On Sunday, members of Spokane’s Hindu community will celebrate Holi, also known as the Festival of Colors. It’s one of the major celebrations in Hinduism. Members of Spokane’s Hindu Temple and Cultural Center are welcoming people in this area to join them in marking the event.
Himani Agrawal says the Holi festival is based on a legend.
“There was a very cruel king and he was very powerful and he was merciless. He was really bad for his people and he didn’t care about anyone. And he was so powerful that he started thinking he was the God," Agrawal said.
This man had a son whose views were much different than his father’s. The father gets angry.
“He just wanted him dead because, he thought, ‘I am the God and if he cannot accept me as a God then he don’t have a right to live.’ He tries to kill him and then God comes and saves him, he saves everyone, he saves humanity," Agrawal said.
That’s one of several stories associated with Holi. Though it’s a traditional celebration, she says it has changed over the years.
“It is more now like a fun festival. Holi is a two-day festival. The first day is on the Full Moon day. They do a bon fire. People circle around that and they pray to get rid of all the negativity. It gets burned and only the good things remain," Agrawal said.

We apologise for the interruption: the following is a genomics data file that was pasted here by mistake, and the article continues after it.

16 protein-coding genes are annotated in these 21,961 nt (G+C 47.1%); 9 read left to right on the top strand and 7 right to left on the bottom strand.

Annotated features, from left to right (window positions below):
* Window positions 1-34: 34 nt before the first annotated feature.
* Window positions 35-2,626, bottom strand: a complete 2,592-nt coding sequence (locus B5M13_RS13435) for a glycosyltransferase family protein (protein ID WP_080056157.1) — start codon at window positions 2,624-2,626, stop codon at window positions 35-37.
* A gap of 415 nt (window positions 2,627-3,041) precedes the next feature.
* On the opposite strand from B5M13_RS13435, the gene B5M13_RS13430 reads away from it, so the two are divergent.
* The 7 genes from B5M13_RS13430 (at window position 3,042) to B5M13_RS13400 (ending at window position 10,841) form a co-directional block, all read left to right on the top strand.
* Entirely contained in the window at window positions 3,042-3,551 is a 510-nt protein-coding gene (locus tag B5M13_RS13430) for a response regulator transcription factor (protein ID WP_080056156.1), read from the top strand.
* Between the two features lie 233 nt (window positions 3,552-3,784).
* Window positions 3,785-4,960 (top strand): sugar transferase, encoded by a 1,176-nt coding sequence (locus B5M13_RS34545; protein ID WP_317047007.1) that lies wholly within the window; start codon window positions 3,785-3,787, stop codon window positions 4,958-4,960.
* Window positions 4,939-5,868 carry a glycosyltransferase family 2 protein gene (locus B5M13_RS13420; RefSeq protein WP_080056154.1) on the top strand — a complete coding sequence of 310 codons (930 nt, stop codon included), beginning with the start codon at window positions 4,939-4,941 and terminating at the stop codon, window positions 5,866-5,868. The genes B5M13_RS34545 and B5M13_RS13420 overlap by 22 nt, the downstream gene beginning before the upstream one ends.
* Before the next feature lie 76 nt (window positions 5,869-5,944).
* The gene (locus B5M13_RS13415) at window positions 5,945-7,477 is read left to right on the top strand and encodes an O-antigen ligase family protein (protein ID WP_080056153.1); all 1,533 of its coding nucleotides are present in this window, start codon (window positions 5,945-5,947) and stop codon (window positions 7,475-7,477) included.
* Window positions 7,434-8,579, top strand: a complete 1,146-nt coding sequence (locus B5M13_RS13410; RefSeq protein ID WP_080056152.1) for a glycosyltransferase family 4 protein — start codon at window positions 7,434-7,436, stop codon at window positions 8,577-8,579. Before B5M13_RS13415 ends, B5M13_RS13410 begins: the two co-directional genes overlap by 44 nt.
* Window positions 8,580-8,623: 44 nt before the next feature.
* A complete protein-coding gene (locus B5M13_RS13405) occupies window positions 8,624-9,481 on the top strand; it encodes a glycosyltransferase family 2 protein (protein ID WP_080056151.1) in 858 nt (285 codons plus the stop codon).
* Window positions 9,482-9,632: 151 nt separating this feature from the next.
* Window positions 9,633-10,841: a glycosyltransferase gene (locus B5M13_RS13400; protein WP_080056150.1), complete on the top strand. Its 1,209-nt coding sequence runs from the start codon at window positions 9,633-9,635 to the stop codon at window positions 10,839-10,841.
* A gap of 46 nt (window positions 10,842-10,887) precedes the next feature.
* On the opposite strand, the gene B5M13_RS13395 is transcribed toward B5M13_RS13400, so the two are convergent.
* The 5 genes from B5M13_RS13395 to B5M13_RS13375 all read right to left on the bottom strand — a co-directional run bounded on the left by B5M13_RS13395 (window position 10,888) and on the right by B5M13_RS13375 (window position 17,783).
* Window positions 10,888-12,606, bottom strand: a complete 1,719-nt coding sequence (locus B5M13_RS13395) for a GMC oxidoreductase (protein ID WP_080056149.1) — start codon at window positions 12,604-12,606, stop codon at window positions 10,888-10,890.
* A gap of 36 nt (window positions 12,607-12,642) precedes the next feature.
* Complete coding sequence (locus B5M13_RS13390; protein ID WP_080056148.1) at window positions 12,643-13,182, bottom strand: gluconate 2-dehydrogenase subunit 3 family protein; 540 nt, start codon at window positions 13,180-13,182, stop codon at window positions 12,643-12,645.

And it has other rituals. She says people act out the legend and do some cultural dances. On the second day, she says people paint each other with bright colors and enjoy Indian food, including a filled, sweet dumpling fried in ghee, or clarified butter.
On Sunday [March 8] the leaders of the Hindu Temple are putting on a miniature version of Holi, two hours rather than two days, 11 am to 1 pm, at the Spokane Faith and Values Center at 5115 S. Freya. The event is open to the public, but because there’s limited space, you’ll need to RSVP to the Hindu Temple by Tuesday to reserve a spot.